2015 August 28

## Agenda

1. A simulation approach to building intuition about A/B testing
2. Practical requirements of testing and operation
3. Optimizing outcomes with multiple options with different payoffs

## 1. A simulation approach to building intuition about A/B testing

### A/B Test:

• Treatment (e.g. content presented)
• Reward (e.g. impression, click, proceeds of sale)
• Audience-in-context


In [ ]:

from IPython.display import Image
Image(filename='img/treat_aud_reward.jpg')




In [ ]:

import matplotlib
import matplotlib.pyplot as plt
import numpy as np
import seaborn as sns
import pandas as pd
from numpy.random import binomial
from ggplot import *
import random
import sys
plt.figure(figsize=(6,6),dpi=80);
%matplotlib inline



### Simulating A/B testing



In [ ]:

Image(filename='img/ab.jpg')



Each test is like flipping a fair coin N times



In [ ]:

Image(filename='img/a.jpg')




In [ ]:

df = pd.DataFrame({"coin_toss":binomial(1,0.5,100)})
df.hist()
plt.show()




In [ ]:




In [ ]:

df = pd.DataFrame({"coin_toss":binomial(1,0.6,100)})
df.hist()
plt.show()




In [ ]:

df = pd.DataFrame({"coin_%i"%i:binomial(1,0.5,100) for i in range(20)})
df.hist()
plt.show()




In [ ]:

df = pd.DataFrame({"coin_%i"%i:binomial(1,0.52,100) for i in range(20)})
df.hist()
plt.show()



### Rewards for choosing A or B



In [ ]:

# 1 arm
payoff = [-0.1,0.5]
a = np.bincount(binomial(1,0.5,100))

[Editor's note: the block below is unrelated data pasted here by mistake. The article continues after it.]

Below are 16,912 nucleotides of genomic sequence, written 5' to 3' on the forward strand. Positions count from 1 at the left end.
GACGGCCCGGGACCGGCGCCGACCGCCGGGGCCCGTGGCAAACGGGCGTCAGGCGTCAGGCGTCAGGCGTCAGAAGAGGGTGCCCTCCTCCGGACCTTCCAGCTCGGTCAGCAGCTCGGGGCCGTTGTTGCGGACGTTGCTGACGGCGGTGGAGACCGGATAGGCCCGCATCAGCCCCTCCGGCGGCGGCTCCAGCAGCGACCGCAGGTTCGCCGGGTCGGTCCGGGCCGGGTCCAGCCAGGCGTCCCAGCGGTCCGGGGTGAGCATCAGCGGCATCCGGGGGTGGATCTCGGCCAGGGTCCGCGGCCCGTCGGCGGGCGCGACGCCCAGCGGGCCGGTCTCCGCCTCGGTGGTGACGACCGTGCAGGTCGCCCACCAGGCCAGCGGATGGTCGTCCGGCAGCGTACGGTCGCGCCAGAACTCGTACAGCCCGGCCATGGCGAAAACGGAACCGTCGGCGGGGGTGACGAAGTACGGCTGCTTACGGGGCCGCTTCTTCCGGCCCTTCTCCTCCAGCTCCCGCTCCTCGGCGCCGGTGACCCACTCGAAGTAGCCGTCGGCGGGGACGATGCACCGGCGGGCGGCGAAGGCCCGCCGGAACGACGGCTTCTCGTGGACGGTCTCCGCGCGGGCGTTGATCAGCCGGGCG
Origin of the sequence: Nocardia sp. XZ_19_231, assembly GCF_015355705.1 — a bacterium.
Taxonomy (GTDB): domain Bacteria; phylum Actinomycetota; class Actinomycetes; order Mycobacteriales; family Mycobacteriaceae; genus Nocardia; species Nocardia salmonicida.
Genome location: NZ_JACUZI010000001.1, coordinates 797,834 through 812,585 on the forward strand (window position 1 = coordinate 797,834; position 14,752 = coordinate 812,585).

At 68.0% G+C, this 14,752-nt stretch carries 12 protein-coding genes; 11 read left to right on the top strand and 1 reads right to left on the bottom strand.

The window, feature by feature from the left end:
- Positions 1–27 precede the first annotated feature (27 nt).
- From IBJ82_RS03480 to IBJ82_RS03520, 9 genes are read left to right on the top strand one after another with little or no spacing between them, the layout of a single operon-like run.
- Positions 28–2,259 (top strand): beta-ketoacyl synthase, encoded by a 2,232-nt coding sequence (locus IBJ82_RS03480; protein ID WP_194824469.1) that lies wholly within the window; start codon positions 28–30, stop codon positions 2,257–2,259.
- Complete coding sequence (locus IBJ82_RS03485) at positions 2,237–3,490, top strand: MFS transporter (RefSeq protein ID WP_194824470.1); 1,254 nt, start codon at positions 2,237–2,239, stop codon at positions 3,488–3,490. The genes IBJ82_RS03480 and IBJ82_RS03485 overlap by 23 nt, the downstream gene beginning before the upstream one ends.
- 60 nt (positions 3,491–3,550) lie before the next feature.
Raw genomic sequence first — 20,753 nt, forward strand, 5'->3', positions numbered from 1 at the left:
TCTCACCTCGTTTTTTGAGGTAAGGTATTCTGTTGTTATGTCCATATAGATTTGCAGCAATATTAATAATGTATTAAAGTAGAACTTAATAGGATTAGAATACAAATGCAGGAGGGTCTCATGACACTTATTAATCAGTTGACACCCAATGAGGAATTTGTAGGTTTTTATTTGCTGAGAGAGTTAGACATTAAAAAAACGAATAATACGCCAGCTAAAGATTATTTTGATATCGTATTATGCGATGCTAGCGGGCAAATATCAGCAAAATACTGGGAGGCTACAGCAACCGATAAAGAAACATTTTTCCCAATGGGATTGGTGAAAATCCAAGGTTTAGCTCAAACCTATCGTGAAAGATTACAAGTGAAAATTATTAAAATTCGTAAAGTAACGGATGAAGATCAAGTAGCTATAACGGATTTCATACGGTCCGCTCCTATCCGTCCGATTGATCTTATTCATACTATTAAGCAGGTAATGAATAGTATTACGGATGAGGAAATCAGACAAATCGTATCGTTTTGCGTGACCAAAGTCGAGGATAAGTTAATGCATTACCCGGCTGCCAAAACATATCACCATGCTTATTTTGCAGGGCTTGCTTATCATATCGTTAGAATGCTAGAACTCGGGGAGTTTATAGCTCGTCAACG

print np.dot(a, payoff)



### Rewards for choosing A or B or C



In [ ]:

# 2-arm, equal reward
payoff = [0,1,2]
a = np.bincount(binomial(2,0.5,100))
print np.dot(a, payoff)



### Simulating multiple options with different payoffs



In [ ]:

payoff=[1,1.05]
reward1 = np.bincount(binomial(1,0.5,100))[1] * payoff[0]
print reward1
reward2 = np.bincount(binomial(1,0.5,100))[1] * payoff[1]
print reward2
total_reward = reward1 + reward2
print total_reward



### Can we differentiat two arms with different payoffs?



In [ ]:

def trial(payoff=[1, 1.01]):
reward1 = np.bincount(binomial(1,0.5,100))[1] * payoff[0]
reward2 = np.bincount(binomial(1,0.5,100))[1] * payoff[1]
return reward1, reward2, reward1 + reward2, reward1-reward2

trials = 100
sim = np.array([trial() for i in range(trials)])
df = pd.DataFrame(sim, columns=["t1", "t2", "tot", "diff"])
print len(df[df["diff"] <= 0.0])
df.hist()
plt.show()



### Can we differentiat two arms with different probabilities?



In [ ]:

def trial(ps=[0.5, 0.51], payoff=[1, 1]):
reward1 = np.bincount(binomial(1,ps[0],100))[1] * payoff[0]
reward2 = np.bincount(binomial(1,ps[1],100))[1] * payoff[1]
return reward1, reward2, reward1 + reward2, reward1-reward2
trials = 100
sim = np.array([trial() for i in range(trials)])
df = pd.DataFrame(sim, columns=["t1", "t2", "tot", "diff"])
print len(df[df["diff"] <= 0.0])
df.hist()
plt.show()



### More Arms



In [ ]:

Image(filename='img/abcd.jpg')




In [ ]:

df = pd.DataFrame({"tot_reward":binomial(2,0.5,100)})
df.hist()
plt.show()




In [ ]:

df = pd.DataFrame({"tot_reward":binomial(3,0.5,100)})
df.hist()
plt.show()




In [ ]:

trials = 100
means = [0.1, 0.1, 0.9]
reward = np.zeros(trials)
for m in means:
# equal rewards of 1 or 0
reward += binomial(1,m,trials)
df = pd.DataFrame({"reward":reward, "fair_reward":binomial(3,0.5,trials)})
df.hist()
plt.show()



## 2. Practical requirements of testing and operation

### Explore vs Exploit?

• Marketer is going to have a hard time waiting for rigorous testing as winners appear to emerge
• Implement online system vs. testing system
• Flavor: Chase successes vs. analyzing failures